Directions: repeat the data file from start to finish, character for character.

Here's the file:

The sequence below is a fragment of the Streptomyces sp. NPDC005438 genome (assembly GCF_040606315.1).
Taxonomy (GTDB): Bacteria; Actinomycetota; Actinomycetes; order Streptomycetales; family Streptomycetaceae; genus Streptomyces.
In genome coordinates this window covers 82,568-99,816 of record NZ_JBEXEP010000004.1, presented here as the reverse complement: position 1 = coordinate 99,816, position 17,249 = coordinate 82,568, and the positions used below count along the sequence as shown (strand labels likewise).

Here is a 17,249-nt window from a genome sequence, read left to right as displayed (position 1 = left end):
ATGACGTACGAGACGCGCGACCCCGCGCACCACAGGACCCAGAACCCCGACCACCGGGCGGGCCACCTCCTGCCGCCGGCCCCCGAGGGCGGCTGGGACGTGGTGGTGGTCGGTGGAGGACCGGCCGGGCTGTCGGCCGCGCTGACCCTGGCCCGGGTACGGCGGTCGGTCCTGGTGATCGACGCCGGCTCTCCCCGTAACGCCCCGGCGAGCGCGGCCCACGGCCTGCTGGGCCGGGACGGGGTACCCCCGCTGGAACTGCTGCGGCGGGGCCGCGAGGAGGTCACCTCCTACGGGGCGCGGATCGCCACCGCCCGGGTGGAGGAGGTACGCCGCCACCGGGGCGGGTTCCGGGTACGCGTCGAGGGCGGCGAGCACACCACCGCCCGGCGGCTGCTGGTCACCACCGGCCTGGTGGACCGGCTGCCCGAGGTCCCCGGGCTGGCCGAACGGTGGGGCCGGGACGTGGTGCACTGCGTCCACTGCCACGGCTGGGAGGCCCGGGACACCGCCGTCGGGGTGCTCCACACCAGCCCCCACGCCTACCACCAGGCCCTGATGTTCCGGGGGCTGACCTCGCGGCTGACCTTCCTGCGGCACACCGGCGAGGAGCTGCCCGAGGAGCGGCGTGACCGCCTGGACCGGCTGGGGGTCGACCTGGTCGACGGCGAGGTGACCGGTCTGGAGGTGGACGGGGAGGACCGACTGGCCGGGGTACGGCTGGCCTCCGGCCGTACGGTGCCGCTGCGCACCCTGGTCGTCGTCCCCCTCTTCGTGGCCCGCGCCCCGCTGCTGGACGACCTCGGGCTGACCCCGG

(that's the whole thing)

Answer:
The sequence below is a fragment of the Streptomyces sp. NPDC005438 genome (assembly GCF_040606315.1).
Taxonomy (GTDB): Bacteria; Actinomycetota; Actinomycetes; order Streptomycetales; family Streptomycetaceae; genus Streptomyces.
In genome coordinates this window covers 82,568-99,816 of record NZ_JBEXEP010000004.1, presented here as the reverse complement: position 1 = coordinate 99,816, position 17,249 = coordinate 82,568, and the positions used below count along the sequence as shown (strand labels likewise).

Here is a 17,249-nt window from a genome sequence, read left to right as displayed (position 1 = left end):
ATGACGTACGAGACGCGCGACCCCGCGCACCACAGGACCCAGAACCCCGACCACCGGGCGGGCCACCTCCTGCCGCCGGCCCCCGAGGGCGGCTGGGACGTGGTGGTGGTCGGTGGAGGACCGGCCGGGCTGTCGGCCGCGCTGACCCTGGCCCGGGTACGGCGGTCGGTCCTGGTGATCGACGCCGGCTCTCCCCGTAACGCCCCGGCGAGCGCGGCCCACGGCCTGCTGGGCCGGGACGGGGTACCCCCGCTGGAACTGCTGCGGCGGGGCCGCGAGGAGGTCACCTCCTACGGGGCGCGGATCGCCACCGCCCGGGTGGAGGAGGTACGCCGCCACCGGGGCGGGTTCCGGGTACGCGTCGAGGGCGGCGAGCACACCACCGCCCGGCGGCTGCTGGTCACCACCGGCCTGGTGGACCGGCTGCCCGAGGTCCCCGGGCTGGCCGAACGGTGGGGCCGGGACGTGGTGCACTGCGTCCACTGCCACGGCTGGGAGGCCCGGGACACCGCCGTCGGGGTGCTCCACACCAGCCCCCACGCCTACCACCAGGCCCTGATGTTCCGGGGGCTGACCTCGCGGCTGACCTTCCTGCGGCACACCGGCGAGGAGCTGCCCGAGGAGCGGCGTGACCGCCTGGACCGGCTGGGGGTCGACCTGGTCGACGGCGAGGTGACCGGTCTGGAGGTGGACGGGGAGGACCGACTGGCCGGGGTACGGCTGGCCTCCGGCCGTACGGTGCCGCTGCGCACCCTGGTCGTCGTCCCCCTCTTCGTGGCCCGCGCCCCGCTGCTGGACGACCTCGGGCTGACCCCGG